Currently little is known about the factors determining individual heterogeneity in parasite infections in unmanaged wild mammal populations, including the gastrointestinal community of most wildlife species. In particular, the eukaryotic proportion of the biome, the eukaryome, remains largely unknown, and little is known about the fitness consequences which parasite infections impose on their hosts. In my research I primarily focus on individually known spotted hyenas in three large clans in the Serengeti NP. I aim to investigate determinants of gastrointestinal parasite infections of this wild social mammal and to assess the fitness consequences of infection. I hypothesise that individual variation of parasite infections is determined by 1) life-history traits; 2) social, ecological and abiotic environmental factors; 3) host immune-competence and 4) gastrointestinal community.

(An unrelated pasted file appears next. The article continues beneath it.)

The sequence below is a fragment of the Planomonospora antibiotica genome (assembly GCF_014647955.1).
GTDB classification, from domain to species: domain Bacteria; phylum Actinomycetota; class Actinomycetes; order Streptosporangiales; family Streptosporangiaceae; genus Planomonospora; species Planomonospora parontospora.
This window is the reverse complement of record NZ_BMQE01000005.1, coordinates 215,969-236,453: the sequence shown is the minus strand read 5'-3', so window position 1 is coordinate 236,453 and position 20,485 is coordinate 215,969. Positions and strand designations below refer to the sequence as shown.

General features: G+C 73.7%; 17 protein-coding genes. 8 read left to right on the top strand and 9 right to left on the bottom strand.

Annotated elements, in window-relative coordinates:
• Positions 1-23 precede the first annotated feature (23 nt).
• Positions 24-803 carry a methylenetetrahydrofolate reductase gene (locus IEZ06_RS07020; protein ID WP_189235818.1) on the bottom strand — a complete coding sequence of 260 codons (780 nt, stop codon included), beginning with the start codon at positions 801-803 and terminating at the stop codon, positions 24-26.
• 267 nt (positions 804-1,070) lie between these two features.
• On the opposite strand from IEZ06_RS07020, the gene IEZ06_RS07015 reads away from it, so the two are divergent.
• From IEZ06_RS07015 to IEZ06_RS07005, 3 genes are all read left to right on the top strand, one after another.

Stipend by the Research Training Group GRK2046 – Parasite infections: From experimental models to natural systems.